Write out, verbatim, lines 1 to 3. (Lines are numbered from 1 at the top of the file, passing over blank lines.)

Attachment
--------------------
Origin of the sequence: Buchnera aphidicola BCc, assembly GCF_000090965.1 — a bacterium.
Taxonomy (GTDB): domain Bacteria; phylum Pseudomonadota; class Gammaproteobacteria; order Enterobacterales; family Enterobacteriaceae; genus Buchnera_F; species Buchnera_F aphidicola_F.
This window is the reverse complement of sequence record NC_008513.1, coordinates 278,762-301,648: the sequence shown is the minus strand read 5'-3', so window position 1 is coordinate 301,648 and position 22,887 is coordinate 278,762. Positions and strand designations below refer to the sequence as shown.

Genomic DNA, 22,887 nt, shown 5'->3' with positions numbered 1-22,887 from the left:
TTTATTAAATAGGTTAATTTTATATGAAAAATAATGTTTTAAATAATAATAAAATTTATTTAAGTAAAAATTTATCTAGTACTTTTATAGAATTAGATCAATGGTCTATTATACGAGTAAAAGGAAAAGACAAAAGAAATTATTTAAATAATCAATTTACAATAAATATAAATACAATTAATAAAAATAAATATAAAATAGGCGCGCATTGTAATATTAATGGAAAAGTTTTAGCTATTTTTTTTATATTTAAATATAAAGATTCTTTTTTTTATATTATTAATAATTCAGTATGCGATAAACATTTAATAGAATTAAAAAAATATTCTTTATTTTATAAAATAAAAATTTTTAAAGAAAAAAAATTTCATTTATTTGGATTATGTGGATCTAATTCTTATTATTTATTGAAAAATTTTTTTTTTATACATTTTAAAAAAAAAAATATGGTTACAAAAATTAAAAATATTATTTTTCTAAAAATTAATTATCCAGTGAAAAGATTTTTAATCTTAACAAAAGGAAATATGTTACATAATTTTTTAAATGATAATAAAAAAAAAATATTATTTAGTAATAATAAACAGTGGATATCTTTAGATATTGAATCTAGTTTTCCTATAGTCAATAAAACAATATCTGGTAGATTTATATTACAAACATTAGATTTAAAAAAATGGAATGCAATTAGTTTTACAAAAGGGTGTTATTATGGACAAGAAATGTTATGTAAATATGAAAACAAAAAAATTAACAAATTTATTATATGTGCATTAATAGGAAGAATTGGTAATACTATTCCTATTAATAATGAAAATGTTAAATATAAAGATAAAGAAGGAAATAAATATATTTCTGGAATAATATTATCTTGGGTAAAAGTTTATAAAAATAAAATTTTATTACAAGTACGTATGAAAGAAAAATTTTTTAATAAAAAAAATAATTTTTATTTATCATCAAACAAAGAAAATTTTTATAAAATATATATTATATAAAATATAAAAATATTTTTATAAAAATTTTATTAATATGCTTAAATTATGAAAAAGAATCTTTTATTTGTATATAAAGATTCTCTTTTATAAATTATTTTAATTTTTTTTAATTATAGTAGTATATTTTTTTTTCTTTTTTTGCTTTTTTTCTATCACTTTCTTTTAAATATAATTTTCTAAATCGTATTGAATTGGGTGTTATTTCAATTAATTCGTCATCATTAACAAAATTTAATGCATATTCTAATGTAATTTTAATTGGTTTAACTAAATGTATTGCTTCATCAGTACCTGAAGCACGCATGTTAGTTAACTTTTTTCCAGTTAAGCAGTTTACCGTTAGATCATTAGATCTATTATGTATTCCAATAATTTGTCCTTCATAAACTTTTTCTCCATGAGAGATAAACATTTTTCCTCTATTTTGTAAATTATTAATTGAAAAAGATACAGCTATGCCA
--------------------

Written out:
Origin of the sequence: Buchnera aphidicola BCc, assembly GCF_000090965.1 — a bacterium.
Taxonomy (GTDB): domain Bacteria; phylum Pseudomonadota; class Gammaproteobacteria; order Enterobacterales; family Enterobacteriaceae; genus Buchnera_F; species Buchnera_F aphidicola_F.
This window is the reverse complement of sequence record NC_008513.1, coordinates 278,762-301,648: the sequence shown is the minus strand read 5'-3', so window position 1 is coordinate 301,648 and position 22,887 is coordinate 278,762. Positions and strand designations below refer to the sequence as shown.